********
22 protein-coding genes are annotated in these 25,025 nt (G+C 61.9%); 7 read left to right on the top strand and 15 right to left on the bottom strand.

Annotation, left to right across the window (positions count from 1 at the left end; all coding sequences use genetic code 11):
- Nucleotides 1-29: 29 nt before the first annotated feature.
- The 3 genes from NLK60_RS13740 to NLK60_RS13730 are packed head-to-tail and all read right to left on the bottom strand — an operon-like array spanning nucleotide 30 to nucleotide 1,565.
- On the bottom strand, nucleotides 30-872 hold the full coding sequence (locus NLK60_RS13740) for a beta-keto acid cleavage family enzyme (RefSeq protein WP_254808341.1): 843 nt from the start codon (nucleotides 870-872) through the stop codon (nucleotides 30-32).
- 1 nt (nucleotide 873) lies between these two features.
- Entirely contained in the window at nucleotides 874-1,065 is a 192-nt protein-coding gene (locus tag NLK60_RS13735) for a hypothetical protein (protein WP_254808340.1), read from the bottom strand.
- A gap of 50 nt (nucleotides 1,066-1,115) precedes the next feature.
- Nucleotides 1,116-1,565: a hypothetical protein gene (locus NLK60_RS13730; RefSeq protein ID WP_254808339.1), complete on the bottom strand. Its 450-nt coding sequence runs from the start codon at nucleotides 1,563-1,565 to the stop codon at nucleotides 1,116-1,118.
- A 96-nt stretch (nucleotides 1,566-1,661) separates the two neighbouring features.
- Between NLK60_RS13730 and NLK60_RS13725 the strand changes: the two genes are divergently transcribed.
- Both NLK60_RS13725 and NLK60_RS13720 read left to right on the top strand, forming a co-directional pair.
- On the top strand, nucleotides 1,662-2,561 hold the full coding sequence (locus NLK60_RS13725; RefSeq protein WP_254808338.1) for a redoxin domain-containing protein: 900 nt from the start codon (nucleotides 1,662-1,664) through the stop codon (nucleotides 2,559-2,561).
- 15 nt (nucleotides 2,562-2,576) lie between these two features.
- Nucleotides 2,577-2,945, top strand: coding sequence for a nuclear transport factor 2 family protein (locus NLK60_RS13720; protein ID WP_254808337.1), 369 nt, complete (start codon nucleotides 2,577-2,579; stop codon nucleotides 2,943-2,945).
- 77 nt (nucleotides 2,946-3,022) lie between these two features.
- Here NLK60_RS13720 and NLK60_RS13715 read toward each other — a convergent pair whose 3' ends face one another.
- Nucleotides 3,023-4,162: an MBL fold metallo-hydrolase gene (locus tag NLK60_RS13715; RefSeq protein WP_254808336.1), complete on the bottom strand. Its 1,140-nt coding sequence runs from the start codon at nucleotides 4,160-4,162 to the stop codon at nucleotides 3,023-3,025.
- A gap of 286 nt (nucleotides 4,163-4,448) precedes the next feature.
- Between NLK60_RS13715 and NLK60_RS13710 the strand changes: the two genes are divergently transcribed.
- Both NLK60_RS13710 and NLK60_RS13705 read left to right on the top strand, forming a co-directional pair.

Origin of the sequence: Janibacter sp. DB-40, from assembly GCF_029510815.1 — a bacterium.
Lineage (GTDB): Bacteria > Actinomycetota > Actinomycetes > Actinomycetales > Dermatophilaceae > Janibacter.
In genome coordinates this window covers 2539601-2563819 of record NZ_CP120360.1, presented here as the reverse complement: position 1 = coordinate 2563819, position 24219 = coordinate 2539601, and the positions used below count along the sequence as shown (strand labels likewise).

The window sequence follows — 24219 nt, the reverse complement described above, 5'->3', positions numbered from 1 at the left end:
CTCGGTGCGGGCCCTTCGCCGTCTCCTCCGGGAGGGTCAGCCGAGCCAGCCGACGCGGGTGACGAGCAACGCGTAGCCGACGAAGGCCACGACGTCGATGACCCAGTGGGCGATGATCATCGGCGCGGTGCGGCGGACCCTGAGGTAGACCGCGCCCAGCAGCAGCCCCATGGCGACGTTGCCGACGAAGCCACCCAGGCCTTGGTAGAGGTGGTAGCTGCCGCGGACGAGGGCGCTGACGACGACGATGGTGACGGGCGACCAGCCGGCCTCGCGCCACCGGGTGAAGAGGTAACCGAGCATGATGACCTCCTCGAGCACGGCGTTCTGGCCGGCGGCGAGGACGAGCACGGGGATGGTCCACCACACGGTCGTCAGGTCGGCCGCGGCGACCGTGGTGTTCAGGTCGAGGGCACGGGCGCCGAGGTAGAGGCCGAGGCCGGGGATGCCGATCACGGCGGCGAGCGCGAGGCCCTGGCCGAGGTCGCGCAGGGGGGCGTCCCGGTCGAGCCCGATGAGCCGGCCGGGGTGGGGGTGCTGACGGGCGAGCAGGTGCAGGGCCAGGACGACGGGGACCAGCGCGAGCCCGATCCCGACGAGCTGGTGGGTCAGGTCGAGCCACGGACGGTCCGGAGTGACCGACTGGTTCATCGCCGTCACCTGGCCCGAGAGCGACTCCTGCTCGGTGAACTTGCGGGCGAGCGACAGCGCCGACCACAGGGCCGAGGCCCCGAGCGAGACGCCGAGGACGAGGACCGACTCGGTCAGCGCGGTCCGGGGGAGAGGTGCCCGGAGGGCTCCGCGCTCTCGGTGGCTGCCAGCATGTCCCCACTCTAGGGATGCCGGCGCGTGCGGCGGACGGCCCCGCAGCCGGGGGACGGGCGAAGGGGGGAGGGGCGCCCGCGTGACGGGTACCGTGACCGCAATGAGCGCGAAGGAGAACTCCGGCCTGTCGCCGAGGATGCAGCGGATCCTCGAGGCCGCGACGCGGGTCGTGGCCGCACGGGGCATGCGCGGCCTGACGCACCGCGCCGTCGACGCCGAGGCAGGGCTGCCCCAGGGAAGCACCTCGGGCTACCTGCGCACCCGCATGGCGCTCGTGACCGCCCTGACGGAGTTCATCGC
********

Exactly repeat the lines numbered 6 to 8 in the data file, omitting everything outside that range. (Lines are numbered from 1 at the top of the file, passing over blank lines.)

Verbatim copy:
- 1 nt (nucleotide 873) lies between these two features.
- Entirely contained in the window at nucleotides 874-1,065 is a 192-nt protein-coding gene (locus tag NLK60_RS13735) for a hypothetical protein (protein WP_254808340.1), read from the bottom strand.
- A gap of 50 nt (nucleotides 1,066-1,115) precedes the next feature.